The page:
US2488297A (en) * 1945-07-21 1949-11-15 Bell Telephone Labor Inc Electrical wave producing circuit
US2492018A (en) * 1944-11-11 1949-12-20 Philco Corp Synchronizing system for sawtooth wave generators
US2498257A (en) * 1947-01-30 1950-02-21 Hartford Nat Bank & Trust Co Device for generating high-frequency electrical oscillations
US2503835A (en) * 1944-09-01 1950-04-11 Philco Corp Signal maintaining circuit
US2522124A (en) * 1947-10-08 1950-09-12 Bell Telephone Labor Inc Frequency-controlled oscillator
US2532576A (en) * 1945-08-01 1950-12-05 Chalmers W Sherwin Electrical apparatus
US2536488A (en) * 1946-03-01 1951-01-02 Philco Corp Pulse type radio range tracking and indicating system controlled in response to recurrent signal
US2553059A (en) * 1945-08-08 1951-05-15 Chrysler Corp Synchronizer
US2576339A (en) * 1945-04-03 1951-11-27 John W Gray Variable rate sweep voltage generator
US2581199A (en) * 1948-09-04 1952-01-01 Gen Electric Sawtooth wave generator
US2604515A (en) * 1946-10-17 1952-07-22 Bendix Aviat Corp Electrical circuit analyzing apparatus
US2621295A (en) * 1945-07-21 1952-12-09 Bell Telephone Labor Inc Electrical wave producing circuit
US2647994A (en) * 1943-12-04 1953-08-04 Us Navy Automatic frequency control in pulse transmission systems
US2706777A (en) * 1945-09-18 1955-04-19 Samuel G Lutz Radio receiver
US2740043A (en) * 1952-03-03 1956-03-27 John E Williams Electronic linear sweep generator
US2748271A (en) * 1952-04-26 1956-05-29 Du Mont Allen B Lab Inc Sweep circuit
US2753451A (en) * 1952-01-31 1956-07-03 Sperry Rand Corp Sweep voltage control apparatus
US2802174A (en) * 1951-04-20 1957-08-06 Coleman Instr Inc Null indicator for ph meter
US2810825A (en) * 1952-08-23 1957-10-22 Rca Corp Automatic gain control means
US2850629A (en) * 1955-08-01 1958-09-02 Gen Dynamics Corp Sweep generator
US2886701A (en) * 1948-03-26 1959-05-12 Bell Telephone Labor Inc Zero direct current sweep circuit
US2924707A (en) * 1954-06-21 1960-02-09 Rca Corp Amplitude-stabilized sweep generator
US2940052A (en) * 1954-03-08 1960-06-07 Edgar W Van Winkle Frequency control and synchronizing circuit
US2948857A (en) * 1956-11-23 1960-08-09 Land Air Inc Sweep generators for cathode ray oscillographs
US2959739A (en) * 1957-04-24 1960-11-08 Ibm Electrically variable sweep circuit
US2997662A (en) * 1947-07-09 1961-08-22 Wendell R Garner Noise frequency-modulated pulse generator
US3001150A (en) * 1958-11-10 1961-09-19 Meguer V Kalfaian Time base generator
US3011059A (en) * 1952-05-07 1961-11-28 Beckman Instruments Inc Triggering and measuring circuit for radiation integration and other purposes
US3439282A (en) * 1965-08-20 1969-04-15 Tektronix Inc Time base generator with automatic rate control

Cited By (34)

* Cited by examiner, † Cited by third party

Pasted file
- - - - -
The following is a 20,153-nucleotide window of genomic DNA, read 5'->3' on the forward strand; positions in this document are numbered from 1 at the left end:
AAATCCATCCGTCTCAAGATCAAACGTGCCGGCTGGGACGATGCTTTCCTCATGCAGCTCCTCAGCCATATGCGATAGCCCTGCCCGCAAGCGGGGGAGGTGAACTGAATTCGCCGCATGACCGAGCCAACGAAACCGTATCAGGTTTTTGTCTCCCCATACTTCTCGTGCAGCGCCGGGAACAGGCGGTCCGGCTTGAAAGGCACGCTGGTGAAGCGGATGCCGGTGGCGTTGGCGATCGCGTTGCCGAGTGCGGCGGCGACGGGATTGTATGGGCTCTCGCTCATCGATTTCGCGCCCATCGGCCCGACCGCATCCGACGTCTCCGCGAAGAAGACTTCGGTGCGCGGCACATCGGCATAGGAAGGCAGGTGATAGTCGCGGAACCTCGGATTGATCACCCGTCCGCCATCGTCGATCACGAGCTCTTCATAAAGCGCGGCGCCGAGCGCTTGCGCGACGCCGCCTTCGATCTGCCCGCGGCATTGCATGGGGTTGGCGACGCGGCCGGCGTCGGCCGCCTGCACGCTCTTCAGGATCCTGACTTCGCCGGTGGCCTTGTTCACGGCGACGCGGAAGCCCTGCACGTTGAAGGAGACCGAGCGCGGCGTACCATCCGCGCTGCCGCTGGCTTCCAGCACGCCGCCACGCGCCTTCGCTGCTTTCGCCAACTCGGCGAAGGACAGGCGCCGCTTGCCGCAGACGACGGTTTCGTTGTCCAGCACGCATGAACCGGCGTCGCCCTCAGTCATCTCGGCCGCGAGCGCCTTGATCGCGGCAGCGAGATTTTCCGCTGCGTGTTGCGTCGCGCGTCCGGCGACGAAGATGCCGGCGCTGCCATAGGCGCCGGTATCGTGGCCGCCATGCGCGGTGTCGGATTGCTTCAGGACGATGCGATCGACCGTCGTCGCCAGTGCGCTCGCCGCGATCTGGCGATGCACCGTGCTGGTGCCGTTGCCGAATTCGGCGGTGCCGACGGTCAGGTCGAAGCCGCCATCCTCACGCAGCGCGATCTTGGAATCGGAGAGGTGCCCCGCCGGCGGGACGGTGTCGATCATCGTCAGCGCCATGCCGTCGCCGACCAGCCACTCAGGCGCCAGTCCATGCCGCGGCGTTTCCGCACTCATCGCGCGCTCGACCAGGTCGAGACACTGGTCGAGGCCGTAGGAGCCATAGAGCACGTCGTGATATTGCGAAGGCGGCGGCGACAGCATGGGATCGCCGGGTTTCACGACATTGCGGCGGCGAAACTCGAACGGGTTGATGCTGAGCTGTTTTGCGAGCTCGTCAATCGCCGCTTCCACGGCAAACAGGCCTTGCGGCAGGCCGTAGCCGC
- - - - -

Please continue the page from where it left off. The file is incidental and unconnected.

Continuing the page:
Publication number Priority date Publication date Assignee Title
US2441577A (en) * 1943-04-17 1948-05-18 Katzin Martin Automatic volume control means
US2428926A (en) * 1943-06-04 1947-10-14 Rca Corp Modified sweep circuit for cathoderay tubes
US2428617A (en) * 1943-06-19 1947-10-07 Ibm Gas-filled tube type of relaxation oscillator system
US2453203A (en) * 1943-06-19 1948-11-09 Ibm Variable frequency relaxation oscillator
US2647994A (en) * 1943-12-04 1953-08-04 Us Navy Automatic frequency control in pulse transmission systems
US2503835A (en) * 1944-09-01 1950-04-11 Philco Corp Signal maintaining circuit
US2492018A (en) * 1944-11-11 1949-12-20 Philco Corp Synchronizing system for sawtooth wave generators
US2462852A (en) * 1945-01-23 1949-03-01 Standard Telephones Cables Ltd Frequency modulation system
US2576339A (en) * 1945-04-03 1951-11-27 John W Gray Variable rate sweep voltage generator
US2621295A (en) * 1945-07-21 1952-12-09 Bell Telephone Labor Inc Electrical wave producing circuit
US2488297A (en) * 1945-07-21 1949-11-15 Bell Telephone Labor Inc Electrical wave producing circuit
US2532576A (en) * 1945-08-01 1950-12-05 Chalmers W Sherwin Electrical apparatus
US2553059A (en) * 1945-08-08 1951-05-15 Chrysler Corp Synchronizer
US2706777A (en) * 1945-09-18 1955-04-19 Samuel G Lutz Radio receiver
US2536488A (en) * 1946-03-01 1951-01-02 Philco Corp Pulse type radio range tracking and indicating system controlled in response to recurrent signal
US2604515A (en) * 1946-10-17 1952-07-22 Bendix Aviat Corp Electrical circuit analyzing apparatus
US2498257A (en) * 1947-01-30 1950-02-21 Hartford Nat Bank & Trust Co Device for generating high-frequency electrical oscillations
US2997662A (en) * 1947-07-09 1961-08-22 Wendell R Garner Noise frequency-modulated pulse generator
US2522124A (en) * 1947-10-08 1950-09-12 Bell Telephone Labor Inc Frequency-controlled oscillator
US2886701A (en) * 1948-03-26 1959-05-12 Bell Telephone Labor Inc Zero direct current sweep circuit
US2581199A (en) * 1948-09-04 1952-01-01 Gen Electric Sawtooth wave generator
US2802174A (en) * 1951-04-20 1957-08-06 Coleman Instr Inc Null indicator for ph meter
US2753451A (en) * 1952-01-31 1956-07-03 Sperry Rand Corp Sweep voltage control apparatus
US2740043A (en) * 1952-03-03 1956-03-27 John E Williams Electronic linear sweep generator
US2748271A (en) * 1952-04-26 1956-05-29 Du Mont Allen B Lab Inc Sweep circuit
US3011059A (en) * 1952-05-07 1961-11-28 Beckman Instruments Inc Triggering and measuring circuit for radiation integration and other purposes
US2810825A (en) * 1952-08-23 1957-10-22 Rca Corp Automatic gain control means
US2940052A (en) * 1954-03-08 1960-06-07 Edgar W Van Winkle Frequency control and synchronizing circuit
US2924707A (en) * 1954-06-21 1960-02-09 Rca Corp Amplitude-stabilized sweep generator
US2850629A (en) * 1955-08-01 1958-09-02 Gen Dynamics Corp Sweep generator
US2948857A (en) * 1956-11-23 1960-08-09 Land Air Inc Sweep generators for cathode ray oscillographs
US2959739A (en) * 1957-04-24 1960-11-08 Ibm Electrically variable sweep circuit
US3001150A (en) * 1958-11-10 1961-09-19 Meguer V Kalfaian Time base generator
US3439282A (en) * 1965-08-20 1969-04-15 Tektronix Inc Time base generator with automatic rate control